Sometimes the market moves in mysterious ways. One of those moves is happening now at pipeline kingpin Kinder Morgan (KMI). Reminiscent of the recent fall caused by the negative Hedgeye analyst report, shares of KMI have fallen about 6% at press time. And just like that report, today’s issue is another case of over-reaction.
In this case, we’re talking about the difference between what analysts expect will happen and what KMI is planning on doing.
Unfortunately, even when a company is making money and returning that money to shareholders by raising dividends, bad things can still happen if the Street isn’t impressed. That’s what we are seeing today in KMI shares. However, for those investors looking to load up on the biggest and best pipeline firms on the block, today’s 6% fall could be the best opportunity in months.
All About Dividends
As one of the largest pipeline operators in the country, KMI has been a virtuoso at using the master limited partnership (MLP) structure to its advantage. As we’ve stated before, MLPs offer plenty of high, tax-efficient dividends to their sponsoring firms as they “drop-down” assets into the corporate structure. In the case of KMI that also includes hefty incentive distribution rights (IDRs). Those IDRs are designed to reward KMI for growing its pipeline MLP assets.
So aside from its wholly owned energy logistics assets, KMI receives plenty of direct dividends and IDRs from El Paso Pipeline Partners (EPB) and Kinder Morgan Energy Partners (KMP). So if something goes wrong at one of these firms, it can affect KMI’s bottom line as well.
Which is sort of what’s going on.
In its latest guidance report, KMI and its MLPs reported dividend amounts that were less than expected. Mangers at EPB announced that they expect to pay $2.60 per share in dividends for 2014, while KMP will pay a hefty $5.58 per unit for 2014. Those payments will enable KMI to pay a dividend of $1.72 per share for fiscal year 2014. All of these amounts are increases versus what the company is paying in 2013.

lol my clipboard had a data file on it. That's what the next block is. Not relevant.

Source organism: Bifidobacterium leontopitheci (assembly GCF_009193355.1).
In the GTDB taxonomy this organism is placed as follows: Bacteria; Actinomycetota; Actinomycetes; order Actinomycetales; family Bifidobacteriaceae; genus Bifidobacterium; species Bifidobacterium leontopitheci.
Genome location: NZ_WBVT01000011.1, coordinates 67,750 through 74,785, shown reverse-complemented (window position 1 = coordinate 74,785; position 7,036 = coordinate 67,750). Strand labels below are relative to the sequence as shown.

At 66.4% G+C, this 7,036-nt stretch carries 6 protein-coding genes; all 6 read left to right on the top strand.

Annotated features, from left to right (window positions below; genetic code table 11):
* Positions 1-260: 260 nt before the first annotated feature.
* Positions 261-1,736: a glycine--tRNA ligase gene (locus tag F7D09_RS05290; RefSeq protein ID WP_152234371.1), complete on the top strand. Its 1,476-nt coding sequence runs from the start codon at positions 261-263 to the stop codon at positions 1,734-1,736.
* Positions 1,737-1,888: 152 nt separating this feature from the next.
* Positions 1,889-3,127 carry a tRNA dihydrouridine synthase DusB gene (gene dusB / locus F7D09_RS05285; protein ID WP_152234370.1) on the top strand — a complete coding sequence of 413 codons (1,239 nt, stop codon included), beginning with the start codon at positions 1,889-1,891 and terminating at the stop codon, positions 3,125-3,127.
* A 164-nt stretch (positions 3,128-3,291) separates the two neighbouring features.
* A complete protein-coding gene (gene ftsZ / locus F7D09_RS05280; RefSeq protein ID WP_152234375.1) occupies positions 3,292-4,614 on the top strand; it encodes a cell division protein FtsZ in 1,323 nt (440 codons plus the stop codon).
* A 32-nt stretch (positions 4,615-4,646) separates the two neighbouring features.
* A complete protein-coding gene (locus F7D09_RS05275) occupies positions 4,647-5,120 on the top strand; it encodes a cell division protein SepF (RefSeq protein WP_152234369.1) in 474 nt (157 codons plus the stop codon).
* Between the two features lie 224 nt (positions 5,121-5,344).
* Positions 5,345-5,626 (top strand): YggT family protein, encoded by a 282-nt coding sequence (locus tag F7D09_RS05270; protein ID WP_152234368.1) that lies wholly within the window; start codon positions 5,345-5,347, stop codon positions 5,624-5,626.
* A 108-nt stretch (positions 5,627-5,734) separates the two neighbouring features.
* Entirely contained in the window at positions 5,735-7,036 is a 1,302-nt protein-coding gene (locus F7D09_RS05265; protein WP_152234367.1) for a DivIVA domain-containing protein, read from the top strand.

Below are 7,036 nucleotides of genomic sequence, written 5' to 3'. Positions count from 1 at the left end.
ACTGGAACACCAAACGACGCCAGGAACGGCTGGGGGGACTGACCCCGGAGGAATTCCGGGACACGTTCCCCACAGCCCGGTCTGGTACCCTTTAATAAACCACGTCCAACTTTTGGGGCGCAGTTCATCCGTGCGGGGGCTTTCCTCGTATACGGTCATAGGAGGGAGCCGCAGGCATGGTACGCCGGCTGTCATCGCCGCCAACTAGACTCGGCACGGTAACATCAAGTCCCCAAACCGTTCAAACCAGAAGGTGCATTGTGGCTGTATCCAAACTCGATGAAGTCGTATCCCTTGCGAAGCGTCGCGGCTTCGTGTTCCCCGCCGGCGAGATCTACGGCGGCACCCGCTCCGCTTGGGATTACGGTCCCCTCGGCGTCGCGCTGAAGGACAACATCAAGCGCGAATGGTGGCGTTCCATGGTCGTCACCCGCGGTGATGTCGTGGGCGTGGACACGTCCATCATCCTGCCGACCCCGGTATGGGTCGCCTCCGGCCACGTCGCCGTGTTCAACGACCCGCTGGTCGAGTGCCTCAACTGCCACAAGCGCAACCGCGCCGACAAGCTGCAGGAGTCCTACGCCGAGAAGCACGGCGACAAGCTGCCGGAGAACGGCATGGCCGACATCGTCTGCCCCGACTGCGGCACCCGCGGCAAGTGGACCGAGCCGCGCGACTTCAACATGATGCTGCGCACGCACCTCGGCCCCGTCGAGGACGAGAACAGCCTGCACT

But here’s the rub — all of these estimated payouts are less than the Thomson Reuters analyst consensus. In the case of EPB it’s about 8 cents less. So, despite growing its dividends across the board — KMP payout is now 6% higher — Wall Street wasn’t pleased, and investors began selling the shares in spades. Apparently, they’re angry enough to cause a 9% drop in EPB shares.
Time To Buy
For those investors with clearer heads and longer horizons, the recent drop in KMI, KMP and EPB could be huge buying opportunities. Keep in mind these are only estimates, and Kinder has a habit of beating estimates by a nice amount. This year alone, KMP shares have already paid out 5 cents more per share than it originally forecast in the beginning of 2013. So investors could actually be getting closer to what the analysts want anyway.
And they might get more than that.
As natural gas and oil production continues to surge in the U.S., midstream infrastructure spending and demand is heating up. With more than 82,000 miles worth of pipelines and gathering assets, KMI and crew are at the epicenter of that movement. The firms all have numerous projects on the books that will help deliver strong cash flows back to unit and shareholders over the next few years. KMP has already managed to increase its cash flows by 22% for the first three quarters of the year, hitting more than $1.6 billion because of new projects and demand for its pipelines.
For investors, the recent drop in all three shares — along with Kinder Morgan Management LLC (KMR) –- have put them all near their 52-week lows and at some of the highest dividend yields not seen in years. At these prices, you’re still getting strong dividend growth — about 5% for KMI — along with the chance to own the largest pipeline network in North America.
The bottom line? The market is handing investors a gift. Capitalize on it.
As of this writing, Aaron Levitt did not hold a position in any of the aforementioned securities. But he does plan on initiating a long position in KMI if prices continue to fall.